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George P. Rowell and Company's American Newspaper Directory, containing accurate lists of all the newspapers and periodicals published in the United States and territories, and the dominion of Canada, and British Colonies of North America., together with a description of the towns and cities in which they are published. (ed. George P. Rowell and company) 1,294 1,294 Browse Search
Harper's Encyclopedia of United States History (ed. Benson Lossing) 299 299 Browse Search
Knight's Mechanical Encyclopedia (ed. Knight) 86 86 Browse Search
Brigadier-General Ellison Capers, Confederate Military History, a library of Confederate States Military History: Volume 5, South Carolina (ed. Clement Anselm Evans) 62 62 Browse Search
Lucius R. Paige, History of Cambridge, Massachusetts, 1630-1877, with a genealogical register 45 45 Browse Search
Edward L. Pierce, Memoir and letters of Charles Sumner: volume 4 25 25 Browse Search
Cambridge History of American Literature: volume 3 (ed. Trent, William Peterfield, 1862-1939., Erskine, John, 1879-1951., Sherman, Stuart Pratt, 1881-1926., Van Doren, Carl, 1885-1950.) 25 25 Browse Search
Benjamin Cutter, William R. Cutter, History of the town of Arlington, Massachusetts, ormerly the second precinct in Cambridge, or District of Menotomy, afterward the town of West Cambridge. 1635-1879 with a genealogical register of the inhabitants of the precinct. 19 19 Browse Search
Cambridge History of American Literature: volume 2 (ed. Trent, William Peterfield, 1862-1939., Erskine, John, 1879-1951., Sherman, Stuart Pratt, 1881-1926., Van Doren, Carl, 1885-1950.) 15 15 Browse Search
Oliver Otis Howard, Autobiography of Oliver Otis Howard, major general , United States army : volume 2 13 13 Browse Search
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Browsing named entities in Southern Historical Society Papers, Volume 16. (ed. Reverend J. William Jones). You can also browse the collection for 1868 AD or search for 1868 AD in all documents.

Your search returned 3 results in 2 document sections:

Southern Historical Society Papers, Volume 16. (ed. Reverend J. William Jones), Heroes of the old Camden District, South Carolina, 1776-1861. an Address to the Survivors of Fairfield county, delivered at Winnsboro, S. C., September 1,1888. (search)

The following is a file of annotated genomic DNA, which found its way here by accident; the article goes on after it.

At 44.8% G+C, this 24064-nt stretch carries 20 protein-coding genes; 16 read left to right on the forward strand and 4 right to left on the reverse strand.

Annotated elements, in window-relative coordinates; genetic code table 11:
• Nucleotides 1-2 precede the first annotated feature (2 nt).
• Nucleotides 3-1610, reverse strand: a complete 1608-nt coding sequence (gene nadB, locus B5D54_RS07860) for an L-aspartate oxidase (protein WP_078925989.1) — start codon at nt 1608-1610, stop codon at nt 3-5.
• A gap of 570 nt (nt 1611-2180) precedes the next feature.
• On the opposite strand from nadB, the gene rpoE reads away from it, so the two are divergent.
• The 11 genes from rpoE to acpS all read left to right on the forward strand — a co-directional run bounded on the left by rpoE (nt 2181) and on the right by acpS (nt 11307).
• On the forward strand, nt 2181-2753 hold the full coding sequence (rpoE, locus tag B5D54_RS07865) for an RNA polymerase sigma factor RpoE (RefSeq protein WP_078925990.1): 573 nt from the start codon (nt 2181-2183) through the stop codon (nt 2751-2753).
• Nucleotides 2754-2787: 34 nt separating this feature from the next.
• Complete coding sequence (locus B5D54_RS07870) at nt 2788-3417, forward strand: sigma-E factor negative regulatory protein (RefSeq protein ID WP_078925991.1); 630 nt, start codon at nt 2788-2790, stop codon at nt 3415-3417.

cestor, Colonel Bratton of the Revolution, planned and successfully carried out the attack upon the British Captain Houk at the Williamson residence in 1780. Worthy son of heroic sire, it was indeed your fortune, survivors of the Sixth, to have been led by so gallant and able an officer and so pure and true a citizen. The Sixth was next engaged at the battle of Williamsburg, May 5, 1862. General Bratton, in an account published in the Southern Historical Society Papers, which he wrote in 1868, after all his great experience on so many battlefields during the rest of the war, writes of his old regiment on that occasion: I have never on any field during the war seen more splendid gallantry exhibited than on that field of Williamsburg. He adds, This was the first and last time I ever asked for a place in a chargeā€”a pardonable folly I hope at that stage of the war. Vol. XIII, Southern Historical Society Papers, p. 119. Then came the battle of Seven Pines, in which the Sixth wa
Southern Historical Society Papers, Volume 16. (ed. Reverend J. William Jones), The Old South. (search)
ies had been thoroughly surveyed. Then discovery ceased, and it was said that there were no more continents, no more islands, no more coral reefs, no more sand-bars to be found in all the wide waste of waters. This lull in discovery ceased until 1868, when an enterprising brother from somewhere north of Mason & Dixon's line announced to the startled world that he had discovered a hitherto unknown region of vast extent, with fertile soil, varied and wonderful products, the loveliest scenery and they were Christian or heathen. The great navigator had called his discovery the New World, and other navigators had called theirs New Caledonia, New Zealand, New Britain, New Hebrides, New Holland, etc.; this land navigator of the year of grace 1868, called his discovery the New South. The thing stranger to me than even finding this hitherto unknown land is, that the English-speaking race discovered there have adopted the name given them, are proud of it, brag about it, and roll it as a sw